THE POWER OF ‘GOOD TROUBLE’

4-5 paragraphs: 2 body paragraphs with 3 examples or 3 body paragraphs with 2 examples/ 6 examples minimum from the sources. / Add a historical example and a personal experience.

TJohn Lewis was an icon of the Civil Rights movement in the United States, joining the nonviolent protest movement when he was only 17 years old and then serving in Congress for 33 years. Throughout his lifetime, he encouraged people to speak out against injustice and take action to improve their communities. His words live on, and many believe that they have been and will continue to be a source of inspiration, particularly for young people who want to see the world improved.

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Read an obituary of John Lewis, an excerpt from one of his speeches, and some social media posts made from his official House of Representatives account. Think about Lewis’ perspective on the responsibility of good people to protest and work toward change. Then, write an informational essay that explains the definition of “good trouble” as illustrated in Lewis’ words, as well as how that idea applies to your own life and the world around you. Be sure to develop your explanations with clear examples and non-examples from your experiences, history, and current events.

Source 1

“REMEMBERING JOHN LEWIS: THE POWER OF ‘GOOD TROUBLE'”

By Carla D. Hayden
July 19, 2020

Few people that you meet truly rouse the best in you. They are walking heroes, living historymakers. Their words and deeds have a thunderous impact on your soul. Congressman John Robert Lewis was such a person for me. I join the world in mourning the passing of this civil rights legend.

The son of a sharecropper growing up in rural Alabama, he said as a little boy he was in constant fear because of signs that said “no colored boys, no colored girls.” His parents and grandparents used to tell him “don’t get in trouble.” Nevertheless, as a young man he was inspired to activism by the Montgomery Bus Boycott that started when Rosa Parks refused to give up her seat.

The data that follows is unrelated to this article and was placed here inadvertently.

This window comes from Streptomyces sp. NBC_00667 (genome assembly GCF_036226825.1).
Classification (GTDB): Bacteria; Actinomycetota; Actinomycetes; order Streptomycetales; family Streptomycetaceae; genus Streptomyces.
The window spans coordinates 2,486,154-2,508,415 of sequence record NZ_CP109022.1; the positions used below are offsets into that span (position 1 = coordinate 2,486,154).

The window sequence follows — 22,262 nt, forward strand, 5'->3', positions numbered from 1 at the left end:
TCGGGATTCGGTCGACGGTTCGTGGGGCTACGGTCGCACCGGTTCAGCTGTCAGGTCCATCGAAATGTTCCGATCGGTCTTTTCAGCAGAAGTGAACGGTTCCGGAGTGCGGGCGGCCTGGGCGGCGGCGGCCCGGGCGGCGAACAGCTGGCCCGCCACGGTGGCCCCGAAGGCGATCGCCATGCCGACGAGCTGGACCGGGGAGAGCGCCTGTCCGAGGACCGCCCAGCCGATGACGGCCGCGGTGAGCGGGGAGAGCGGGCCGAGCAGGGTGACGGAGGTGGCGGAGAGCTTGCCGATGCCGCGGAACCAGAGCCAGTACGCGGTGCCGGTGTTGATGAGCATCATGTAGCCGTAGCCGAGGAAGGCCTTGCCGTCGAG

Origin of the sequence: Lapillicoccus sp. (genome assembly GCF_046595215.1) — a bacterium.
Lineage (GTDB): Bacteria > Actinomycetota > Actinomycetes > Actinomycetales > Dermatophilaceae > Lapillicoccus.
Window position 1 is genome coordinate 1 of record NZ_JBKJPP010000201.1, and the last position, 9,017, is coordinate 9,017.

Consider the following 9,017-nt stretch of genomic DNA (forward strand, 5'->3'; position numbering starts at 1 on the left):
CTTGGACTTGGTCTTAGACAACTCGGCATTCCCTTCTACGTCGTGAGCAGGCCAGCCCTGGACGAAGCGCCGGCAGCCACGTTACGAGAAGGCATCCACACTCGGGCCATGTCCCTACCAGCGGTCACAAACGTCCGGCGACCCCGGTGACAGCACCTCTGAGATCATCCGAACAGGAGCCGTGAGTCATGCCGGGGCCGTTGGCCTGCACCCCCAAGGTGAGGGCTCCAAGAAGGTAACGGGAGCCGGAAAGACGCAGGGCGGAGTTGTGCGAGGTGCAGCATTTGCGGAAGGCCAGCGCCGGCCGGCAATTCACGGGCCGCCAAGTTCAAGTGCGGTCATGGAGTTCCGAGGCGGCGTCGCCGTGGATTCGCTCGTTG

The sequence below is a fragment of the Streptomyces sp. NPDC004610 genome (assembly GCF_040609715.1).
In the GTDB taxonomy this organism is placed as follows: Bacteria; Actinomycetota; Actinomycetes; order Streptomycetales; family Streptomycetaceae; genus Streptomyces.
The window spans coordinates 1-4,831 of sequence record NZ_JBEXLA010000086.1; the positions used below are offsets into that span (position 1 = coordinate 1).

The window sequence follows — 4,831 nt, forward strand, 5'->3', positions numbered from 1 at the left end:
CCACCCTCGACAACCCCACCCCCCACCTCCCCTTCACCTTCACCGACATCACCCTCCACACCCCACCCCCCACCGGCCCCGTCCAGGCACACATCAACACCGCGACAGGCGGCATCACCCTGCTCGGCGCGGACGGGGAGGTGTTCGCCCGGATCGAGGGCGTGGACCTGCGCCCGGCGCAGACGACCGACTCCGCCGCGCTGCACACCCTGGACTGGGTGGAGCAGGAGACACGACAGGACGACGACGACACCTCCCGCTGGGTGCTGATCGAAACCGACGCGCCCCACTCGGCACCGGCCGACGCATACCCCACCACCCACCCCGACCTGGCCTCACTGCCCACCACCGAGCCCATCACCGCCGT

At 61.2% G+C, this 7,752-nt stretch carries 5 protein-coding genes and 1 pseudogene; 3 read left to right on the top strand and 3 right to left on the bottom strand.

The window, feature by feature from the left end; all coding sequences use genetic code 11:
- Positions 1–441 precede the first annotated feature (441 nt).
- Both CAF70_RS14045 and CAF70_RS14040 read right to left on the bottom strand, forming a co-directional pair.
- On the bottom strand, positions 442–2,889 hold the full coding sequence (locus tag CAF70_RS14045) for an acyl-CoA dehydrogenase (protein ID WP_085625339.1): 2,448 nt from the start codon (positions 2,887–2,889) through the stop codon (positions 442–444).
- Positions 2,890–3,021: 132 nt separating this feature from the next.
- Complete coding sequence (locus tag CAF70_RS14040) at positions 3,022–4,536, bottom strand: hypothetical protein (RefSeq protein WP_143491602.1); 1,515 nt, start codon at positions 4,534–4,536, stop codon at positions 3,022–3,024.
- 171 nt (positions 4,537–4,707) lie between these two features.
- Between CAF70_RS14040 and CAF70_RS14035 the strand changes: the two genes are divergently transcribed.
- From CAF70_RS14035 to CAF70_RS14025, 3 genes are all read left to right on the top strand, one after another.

John Lewis told how he was inspired by Rosa Parks to write to Dr. Martin Luther King Jr. He was given a round trip bus ticket to Montgomery to meet with Dr. King and upon meeting him was nicknamed, “The Boy from Troy.”

He risked his life countless times by organizing voter registration drives, sit-ins at lunch counters and was beaten and arrested for challenging the injustice of Jim Crow segregation in the South. While still a young man, John Lewis was already a nationally recognized leader and was named one of the Big Six leaders of the Civil Rights Movement. He was also the chairman of the Student Nonviolent Coordinating Committee (SNCC), and his papers and interviews from this time are held at the Library of Congress. At the age of 23, he was a keynote speaker at the historic March on Washington in 1963.

On March 7, 1965, John Lewis led more than 600 peaceful protesters across the Edmund Pettus Bridge in Selma to demonstrate the need for voting rights in the state of Alabama. They were greeted by brutal attacks by Alabama State Troopers that became known as “Bloody Sunday.”